Archives for "Autism"
Yesterday I went for a walk with the autistic boy I work with.
He is now five and has just discovered that he enjoys walking, we walked into town through the snow all wrapped up in hats and gloves. He took with him a plastic toy tiger. While we walked he bounced the tiger along the walls. This is an enormous achievement he was playing with a toy in an appropriate way. No longer stimming the tiger.
Like any five-year-old the buttons at the traffic lights are a highlight of the town walk. Each light we passed he would press the button and say “red man, wait” the excitement of the red man changing to green was a joy to see. When we got our green man I would say “Green man, cross with care” and we would cross the road.
Once in town we did all the things that I remember my girls enjoying at that age. Running up and down the ramp at the library, causing the automatic doors to open and close and pressing the buttons on the lift. He remained cool when we saw a sign saying lift out of order. He needed to check all the lift doors to make sure and luckily the out of order sign was on every lift.
We then went on to the shopping centre where we rode up and down the escalators we must’ve done this seven or eight times and then he put the tiger on a separate step I have to say at this point my nerves got the better of me and I decided that this was going to be the last ride.
Then he chose to go into Marks & Spencer’s probably because there is an escalator there. At the top of the escalator he announced he needed a wee so he went to the toilet I’m not sure if he really needed the toilet but he managed a wee and then the highlight, the automatic flush button!
From here we went to the cafe where he chose a gingerbread man. He sat beautifully to eat his gingerbread man and then I asked him where his gingerbread man was and he replied,” gingerbread man all gone”. This is a direct quote from the gingerbread man book I must’ve read him 100 times over the last year.
From Marks & Spencer’s we caught the bus home he was so excited on the bus that he got all the other passengers on the bus smiling at him. He was able to reply when asked “where are you?” he replied,” on the bus”.
I know that this trip to town is not really a typical trip that an adult and child would make, normally when you go into town there are jobs to be done and this trip was purely for fun. For nearly 2 years his parents and his ABA tutors had been working to stop him stimming, to play with toys in an appropriate manner to answer questions when asked, to ask when he needs help and to behave in a manner that is appropriate. Yesterday he behaved beautifully and was a pleasure and fun to be.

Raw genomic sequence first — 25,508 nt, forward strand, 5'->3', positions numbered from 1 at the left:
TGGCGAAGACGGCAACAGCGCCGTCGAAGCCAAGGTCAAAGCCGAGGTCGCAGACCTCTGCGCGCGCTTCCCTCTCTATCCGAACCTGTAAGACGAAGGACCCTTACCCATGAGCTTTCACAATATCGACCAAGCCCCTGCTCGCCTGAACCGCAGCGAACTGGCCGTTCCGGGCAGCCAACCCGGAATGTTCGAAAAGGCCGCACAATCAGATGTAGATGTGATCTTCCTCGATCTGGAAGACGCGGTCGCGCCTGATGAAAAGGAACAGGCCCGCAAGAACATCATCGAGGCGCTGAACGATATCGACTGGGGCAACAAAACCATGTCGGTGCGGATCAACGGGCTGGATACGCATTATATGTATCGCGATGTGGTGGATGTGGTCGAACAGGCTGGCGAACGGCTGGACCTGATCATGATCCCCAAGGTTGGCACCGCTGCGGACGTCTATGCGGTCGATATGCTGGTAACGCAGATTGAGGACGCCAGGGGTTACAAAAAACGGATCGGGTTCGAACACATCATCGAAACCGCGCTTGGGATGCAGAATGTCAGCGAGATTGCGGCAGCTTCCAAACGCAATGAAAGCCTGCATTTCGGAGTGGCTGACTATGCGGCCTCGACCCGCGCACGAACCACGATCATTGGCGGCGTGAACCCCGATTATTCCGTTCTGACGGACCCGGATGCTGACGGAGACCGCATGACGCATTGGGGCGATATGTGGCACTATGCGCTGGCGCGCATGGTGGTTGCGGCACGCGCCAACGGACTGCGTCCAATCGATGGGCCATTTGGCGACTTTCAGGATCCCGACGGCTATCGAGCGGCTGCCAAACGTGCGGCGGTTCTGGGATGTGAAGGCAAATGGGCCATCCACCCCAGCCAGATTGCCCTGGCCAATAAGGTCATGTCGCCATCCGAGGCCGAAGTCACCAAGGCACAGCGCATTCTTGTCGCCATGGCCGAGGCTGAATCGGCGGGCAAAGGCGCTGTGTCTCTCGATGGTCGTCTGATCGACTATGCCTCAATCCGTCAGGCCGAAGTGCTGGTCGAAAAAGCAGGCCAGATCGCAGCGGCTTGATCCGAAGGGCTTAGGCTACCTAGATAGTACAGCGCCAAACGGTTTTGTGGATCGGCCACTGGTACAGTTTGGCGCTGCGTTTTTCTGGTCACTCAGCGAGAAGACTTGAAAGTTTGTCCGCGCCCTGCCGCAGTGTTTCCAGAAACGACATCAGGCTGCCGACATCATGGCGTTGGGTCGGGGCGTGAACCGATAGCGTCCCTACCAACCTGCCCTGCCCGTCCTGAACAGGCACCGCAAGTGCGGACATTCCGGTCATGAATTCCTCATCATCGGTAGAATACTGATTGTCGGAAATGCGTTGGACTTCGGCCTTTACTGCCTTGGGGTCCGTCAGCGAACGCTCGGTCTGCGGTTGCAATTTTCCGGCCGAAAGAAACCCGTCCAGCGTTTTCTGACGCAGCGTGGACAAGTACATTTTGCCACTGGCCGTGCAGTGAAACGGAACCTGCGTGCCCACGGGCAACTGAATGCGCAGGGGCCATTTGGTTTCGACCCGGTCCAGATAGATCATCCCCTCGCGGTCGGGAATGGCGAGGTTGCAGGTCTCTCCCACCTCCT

Wow what a fabulous day I have just had.
It was beautifully sunny, one of those perfect was days when you don’t need a coat and you’re not worried about sunburn. I taking out the four-year-old autistic boy I work with.
We went to a park which has a large lake which we set out to walk round. He ran ahead of me and when he was about 50m ahead I would shout “stop” and hold up my hand. As long as I kept repeating “stop” and holding my hand up he remained still. When I got nearer we would say “ready steady go” and then we would run on around the lake, laughing. He is a faster runner than me.
About three quarters of the way round he got tired and climbed into the buggy and let me push him at a more sedate pace for the remainder of our circuit looking at the ducks, fishermen, dogs and their walkers.
As we neared the end we could hear a lot of happy shrieking noises and we could see teenage children trying to stay upright on a raft they had built. Of course they all fell in with more screams and happy laughter. There was even a dog in a buoyancy aid running up and down the bank. It really was one of those perfect days.